Rudolf Jaenisch

Our long-range goals are to understand epigenetic regulation of gene expression in mammalian development and disease. An important question is to understand the different epigenetic conformations that distinguish differentiated cell states and to define strategies to transdifferentiate one differentiated cell type into another. Embryonic stem cells are of major significance because they have the potential to generate any cell type in the body and, therefore, are of great interest for regenerative medicine. A major focus of our work is to understand the molecular mechanisms that allow the reprogramming of somatic cells to an embryonic pluripotent state and to use the potential of patient specific pluripotent cells to study complex human diseases.


Our long-range goals are to understand epigenetic regulation of gene expression in mammalian development and disease. An important question is to understand the different epigenetic conformations that distinguish differentiated cell states and to define strategies to transdifferentiate one differentiated cell type into another. Embryonic stem cells are of major significance because they have the potential to generate any cell type in the body and, therefore, are of great interest for regenerative medicine. A major focus of our work is to understand the molecular mechanisms that allow the reprogramming of somatic cells to an embryonic pluripotent state and to use the potential of patient specific pluripotent cells to study complex human diseases.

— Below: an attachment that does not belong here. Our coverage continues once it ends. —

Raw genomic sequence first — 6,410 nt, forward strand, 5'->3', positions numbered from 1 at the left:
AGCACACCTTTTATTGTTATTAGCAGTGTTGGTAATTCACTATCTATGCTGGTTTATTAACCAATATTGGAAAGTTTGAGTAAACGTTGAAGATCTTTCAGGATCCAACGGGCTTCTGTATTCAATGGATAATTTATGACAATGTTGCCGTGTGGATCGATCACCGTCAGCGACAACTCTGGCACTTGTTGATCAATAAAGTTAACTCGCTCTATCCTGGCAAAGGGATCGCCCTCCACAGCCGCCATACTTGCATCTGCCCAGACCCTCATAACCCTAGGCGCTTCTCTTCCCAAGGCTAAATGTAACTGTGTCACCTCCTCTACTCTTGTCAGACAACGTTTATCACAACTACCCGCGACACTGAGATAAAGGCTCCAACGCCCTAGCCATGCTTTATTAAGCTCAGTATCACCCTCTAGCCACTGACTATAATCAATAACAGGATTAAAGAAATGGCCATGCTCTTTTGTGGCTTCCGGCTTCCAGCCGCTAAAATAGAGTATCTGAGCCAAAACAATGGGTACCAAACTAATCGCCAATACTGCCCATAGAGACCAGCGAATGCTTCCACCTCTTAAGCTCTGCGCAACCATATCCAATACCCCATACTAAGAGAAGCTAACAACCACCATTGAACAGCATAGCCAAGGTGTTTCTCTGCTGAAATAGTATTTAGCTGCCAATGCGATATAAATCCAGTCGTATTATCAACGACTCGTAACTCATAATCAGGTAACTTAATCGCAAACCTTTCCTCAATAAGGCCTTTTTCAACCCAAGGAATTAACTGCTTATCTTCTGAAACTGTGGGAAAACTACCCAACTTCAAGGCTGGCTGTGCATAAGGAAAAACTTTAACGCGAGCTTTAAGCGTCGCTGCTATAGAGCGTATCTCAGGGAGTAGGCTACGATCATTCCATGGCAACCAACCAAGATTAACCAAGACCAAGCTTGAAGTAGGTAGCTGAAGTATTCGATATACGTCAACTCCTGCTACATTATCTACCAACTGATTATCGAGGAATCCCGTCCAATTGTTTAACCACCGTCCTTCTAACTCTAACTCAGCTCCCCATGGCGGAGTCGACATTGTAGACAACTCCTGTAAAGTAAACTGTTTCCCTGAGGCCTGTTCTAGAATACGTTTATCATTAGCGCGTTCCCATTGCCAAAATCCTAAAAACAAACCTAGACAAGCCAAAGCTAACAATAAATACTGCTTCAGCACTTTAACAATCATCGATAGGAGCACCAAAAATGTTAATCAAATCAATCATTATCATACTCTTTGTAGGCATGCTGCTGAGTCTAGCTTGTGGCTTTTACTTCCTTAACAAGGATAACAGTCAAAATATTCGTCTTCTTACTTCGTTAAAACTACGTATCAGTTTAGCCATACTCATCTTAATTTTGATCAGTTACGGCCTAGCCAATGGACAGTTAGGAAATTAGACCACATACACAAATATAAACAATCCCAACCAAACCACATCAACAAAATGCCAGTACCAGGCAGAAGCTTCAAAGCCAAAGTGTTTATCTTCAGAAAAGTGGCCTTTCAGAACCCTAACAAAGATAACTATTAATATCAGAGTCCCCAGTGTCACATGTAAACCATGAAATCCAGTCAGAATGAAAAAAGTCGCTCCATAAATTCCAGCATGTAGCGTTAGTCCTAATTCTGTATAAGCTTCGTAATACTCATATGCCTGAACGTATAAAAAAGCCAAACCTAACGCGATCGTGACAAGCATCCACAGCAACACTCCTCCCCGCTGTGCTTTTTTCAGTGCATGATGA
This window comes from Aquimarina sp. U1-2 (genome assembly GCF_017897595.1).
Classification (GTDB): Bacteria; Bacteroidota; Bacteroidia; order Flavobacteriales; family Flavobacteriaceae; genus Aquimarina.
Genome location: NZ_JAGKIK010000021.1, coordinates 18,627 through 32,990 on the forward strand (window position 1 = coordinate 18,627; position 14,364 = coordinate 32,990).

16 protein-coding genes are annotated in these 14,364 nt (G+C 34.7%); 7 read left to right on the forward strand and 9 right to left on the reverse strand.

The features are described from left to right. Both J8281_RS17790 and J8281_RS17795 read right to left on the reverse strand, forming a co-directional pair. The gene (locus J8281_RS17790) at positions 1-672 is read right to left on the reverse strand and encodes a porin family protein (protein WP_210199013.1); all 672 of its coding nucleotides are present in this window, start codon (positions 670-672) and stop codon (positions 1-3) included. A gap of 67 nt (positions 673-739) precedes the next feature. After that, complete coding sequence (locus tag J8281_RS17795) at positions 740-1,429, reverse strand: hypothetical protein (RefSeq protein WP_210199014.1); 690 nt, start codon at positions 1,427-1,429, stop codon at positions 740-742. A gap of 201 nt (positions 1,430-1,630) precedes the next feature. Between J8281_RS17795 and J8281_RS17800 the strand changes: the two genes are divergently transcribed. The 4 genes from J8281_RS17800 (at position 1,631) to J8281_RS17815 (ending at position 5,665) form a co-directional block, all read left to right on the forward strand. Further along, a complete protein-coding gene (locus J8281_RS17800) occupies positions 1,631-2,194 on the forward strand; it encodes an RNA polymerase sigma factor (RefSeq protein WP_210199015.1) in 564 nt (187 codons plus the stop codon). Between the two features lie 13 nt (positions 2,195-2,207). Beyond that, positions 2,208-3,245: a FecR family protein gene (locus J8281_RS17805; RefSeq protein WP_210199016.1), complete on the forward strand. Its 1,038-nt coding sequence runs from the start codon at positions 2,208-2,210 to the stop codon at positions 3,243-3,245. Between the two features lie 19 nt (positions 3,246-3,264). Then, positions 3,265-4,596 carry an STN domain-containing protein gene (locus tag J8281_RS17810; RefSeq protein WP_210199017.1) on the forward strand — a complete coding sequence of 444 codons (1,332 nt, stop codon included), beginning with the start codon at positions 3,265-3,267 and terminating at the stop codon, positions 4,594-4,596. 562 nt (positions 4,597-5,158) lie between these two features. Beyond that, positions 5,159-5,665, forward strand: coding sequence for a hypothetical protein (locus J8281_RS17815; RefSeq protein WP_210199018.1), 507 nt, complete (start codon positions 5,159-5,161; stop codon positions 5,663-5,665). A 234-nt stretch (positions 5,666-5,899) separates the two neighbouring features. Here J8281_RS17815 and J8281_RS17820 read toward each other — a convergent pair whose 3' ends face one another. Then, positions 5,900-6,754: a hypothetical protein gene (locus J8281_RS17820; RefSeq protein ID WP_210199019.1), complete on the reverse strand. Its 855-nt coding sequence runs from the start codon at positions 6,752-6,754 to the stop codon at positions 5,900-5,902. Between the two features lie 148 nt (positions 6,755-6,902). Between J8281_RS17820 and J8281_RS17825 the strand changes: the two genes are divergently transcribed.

In vitro reprogramming of somatic cells to a pluripotent state

The recent success in reprogramming somatic cells to pluripotent Induced Pluripotent Stem (iPS) cells by defined factors has opened exciting possibilities not only for the investigation of complex human diseases in the Petri dish but also for the ultimate application in transplantation therapy. A major focus of our work is (i) to study the molecular mechanisms of somatic reprogramming and to devise efficient approaches for the reprogramming of mouse and human somatic cells; (ii) to derive patient specific iPS cells for the generation of tissue culture models of major human diseases; and (iii) to establish efficient gene editing approaches in human cells.

(i) Molecular mechanisms: The study of induced pluripotency is complicated by the need for infection with high titer retroviral vectors resulting in genetically heterogeneous cell populations.  We have generated genetically homogeneous “secondary” mouse and human somatic cells that carry the reprogramming factors as defined doxycycline (dox)-inducible transgenes. This system facilitates the characterization of reprogramming and provides a unique platform for genetic or chemical screens to enhance reprogramming or replace individual factors. For example, the secondary system has allowed us to describe the role of stochastic epigenetic events and of cell proliferation during the reprogramming process. Single cell expression analysis was used to define an initial stochastic followed by a deterministic phase in the reprogramming process.